Unless you watch no TV, by now you’ve seen Mitt Romney’s “Day One” commercial. Many times. In it he makes a lot of impossible promises about what he’ll do on day one if he gets to be president. But what about “Day Seven” or the other 1,460 days? Well, at a campaign stop in Virginia this week, Mr. Romney shared a little bit of his education policy. He told the voters:
I think this is a land of opportunity for every single person, every single citizen of this great nation. And I want to make sure that we keep America a place of opportunity, where everyone has a fair shot. They get as much education as they can afford and with their time they’re able to get and if they have a willingness to work hard and the right values, they ought to be able to provide for their family and have a shot of realizing their dreams. [video here]
He doesn’t mention that his budget proposals would slash assistance for college students and abolish money-saving student loan reforms. So what middle class students could afford wouldn’t be much with the price of college these days.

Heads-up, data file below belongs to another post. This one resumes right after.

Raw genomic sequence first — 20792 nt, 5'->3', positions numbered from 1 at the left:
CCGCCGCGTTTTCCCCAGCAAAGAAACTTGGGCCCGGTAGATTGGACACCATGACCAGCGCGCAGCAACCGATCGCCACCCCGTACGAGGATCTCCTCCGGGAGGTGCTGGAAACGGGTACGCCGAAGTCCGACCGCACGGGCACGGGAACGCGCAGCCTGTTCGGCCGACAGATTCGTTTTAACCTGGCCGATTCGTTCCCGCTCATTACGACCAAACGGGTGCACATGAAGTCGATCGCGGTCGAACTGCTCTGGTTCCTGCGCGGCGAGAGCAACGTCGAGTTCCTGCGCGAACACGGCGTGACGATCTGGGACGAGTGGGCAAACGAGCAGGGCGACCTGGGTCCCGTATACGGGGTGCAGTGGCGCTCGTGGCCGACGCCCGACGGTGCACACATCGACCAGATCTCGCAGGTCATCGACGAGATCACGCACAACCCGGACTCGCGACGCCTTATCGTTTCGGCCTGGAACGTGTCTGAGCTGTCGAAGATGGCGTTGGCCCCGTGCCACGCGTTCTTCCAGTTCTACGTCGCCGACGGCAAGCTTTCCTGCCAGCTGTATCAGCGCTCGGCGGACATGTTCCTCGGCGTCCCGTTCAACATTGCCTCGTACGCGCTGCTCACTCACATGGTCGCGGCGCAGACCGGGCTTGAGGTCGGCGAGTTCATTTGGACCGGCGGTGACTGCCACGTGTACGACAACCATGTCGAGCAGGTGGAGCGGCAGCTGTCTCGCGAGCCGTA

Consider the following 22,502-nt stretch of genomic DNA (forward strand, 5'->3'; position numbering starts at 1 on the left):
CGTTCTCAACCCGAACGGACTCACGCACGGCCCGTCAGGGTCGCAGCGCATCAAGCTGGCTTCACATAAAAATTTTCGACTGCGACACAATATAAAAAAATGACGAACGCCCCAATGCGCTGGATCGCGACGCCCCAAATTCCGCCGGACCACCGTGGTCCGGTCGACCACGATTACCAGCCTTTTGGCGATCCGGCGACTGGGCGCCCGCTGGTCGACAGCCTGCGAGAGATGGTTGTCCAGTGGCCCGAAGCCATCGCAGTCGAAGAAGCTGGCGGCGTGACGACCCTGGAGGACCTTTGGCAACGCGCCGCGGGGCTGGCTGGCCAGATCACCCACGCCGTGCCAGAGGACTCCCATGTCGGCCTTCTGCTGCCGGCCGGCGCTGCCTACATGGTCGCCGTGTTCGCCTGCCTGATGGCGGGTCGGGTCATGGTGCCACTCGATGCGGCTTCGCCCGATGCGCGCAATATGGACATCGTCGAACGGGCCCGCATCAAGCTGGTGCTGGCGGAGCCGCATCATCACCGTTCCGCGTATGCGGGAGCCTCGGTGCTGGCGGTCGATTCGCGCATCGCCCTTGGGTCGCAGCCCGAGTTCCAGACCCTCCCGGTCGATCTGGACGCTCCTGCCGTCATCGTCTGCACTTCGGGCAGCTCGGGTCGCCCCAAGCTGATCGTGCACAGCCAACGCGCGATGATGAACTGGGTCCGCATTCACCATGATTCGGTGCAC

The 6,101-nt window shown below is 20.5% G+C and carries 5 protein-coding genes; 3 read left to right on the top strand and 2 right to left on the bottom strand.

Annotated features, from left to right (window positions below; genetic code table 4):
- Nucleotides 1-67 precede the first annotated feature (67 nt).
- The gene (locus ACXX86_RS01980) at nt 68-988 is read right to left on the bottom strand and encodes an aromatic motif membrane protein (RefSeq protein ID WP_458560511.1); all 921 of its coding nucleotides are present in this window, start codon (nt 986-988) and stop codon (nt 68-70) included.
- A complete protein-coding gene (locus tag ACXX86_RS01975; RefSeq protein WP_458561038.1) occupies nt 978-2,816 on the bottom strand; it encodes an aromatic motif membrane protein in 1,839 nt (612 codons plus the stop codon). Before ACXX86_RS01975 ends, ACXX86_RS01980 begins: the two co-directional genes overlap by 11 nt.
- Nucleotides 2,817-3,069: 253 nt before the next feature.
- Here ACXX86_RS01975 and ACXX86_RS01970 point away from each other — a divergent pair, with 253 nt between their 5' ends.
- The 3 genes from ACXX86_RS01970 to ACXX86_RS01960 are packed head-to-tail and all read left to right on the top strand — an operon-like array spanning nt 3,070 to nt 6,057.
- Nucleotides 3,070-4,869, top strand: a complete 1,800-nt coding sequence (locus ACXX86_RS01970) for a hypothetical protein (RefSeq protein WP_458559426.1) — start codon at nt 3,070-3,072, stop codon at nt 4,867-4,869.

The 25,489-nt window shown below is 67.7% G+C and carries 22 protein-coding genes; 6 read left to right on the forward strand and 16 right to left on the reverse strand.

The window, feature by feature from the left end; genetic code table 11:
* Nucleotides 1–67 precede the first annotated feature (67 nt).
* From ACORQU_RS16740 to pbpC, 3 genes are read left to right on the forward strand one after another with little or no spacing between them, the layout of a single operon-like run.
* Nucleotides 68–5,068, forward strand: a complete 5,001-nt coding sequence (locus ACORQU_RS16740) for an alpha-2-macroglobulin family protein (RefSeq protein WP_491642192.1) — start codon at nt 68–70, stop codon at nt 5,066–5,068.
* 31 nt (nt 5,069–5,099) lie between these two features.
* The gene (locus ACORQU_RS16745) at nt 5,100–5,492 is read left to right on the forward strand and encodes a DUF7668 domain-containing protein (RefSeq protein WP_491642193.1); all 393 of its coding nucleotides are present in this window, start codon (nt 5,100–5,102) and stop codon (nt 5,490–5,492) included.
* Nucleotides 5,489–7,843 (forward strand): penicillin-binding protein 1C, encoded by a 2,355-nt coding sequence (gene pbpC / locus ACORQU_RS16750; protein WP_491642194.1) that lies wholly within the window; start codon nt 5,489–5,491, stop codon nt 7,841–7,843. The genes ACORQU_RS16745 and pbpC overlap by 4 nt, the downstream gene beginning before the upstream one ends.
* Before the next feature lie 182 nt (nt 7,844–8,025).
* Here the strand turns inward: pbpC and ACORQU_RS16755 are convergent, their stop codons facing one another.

But the key phrase in Romney’s statement is “ought to be able” to provide for their families. He thinks they ought to be able to succeed, but he doesn’t really know if they can. He simply has no idea what it’s like not to have grown up in a governor’s mansion, going to high priced private schools and five years at Harvard. I’m reasonably sure he didn’t pay his own way by bussing tables. He’s spent his entire life around super-wealthy people. The only poor, or even middle class, people he knows are the hired help on his various estates.
It’s not Mitt Romney’s fault that he was lucky enough to be born into a life of privilege. It’s to his credit that he parlayed that upbringing into a successful career in big business. However, it also left him completely incapable of relating to the daily concerns of ordinary salaried class Americans, much less those who work for hourly wages. In Mitt Romney’s world, we’re just numbers on a spreadsheet.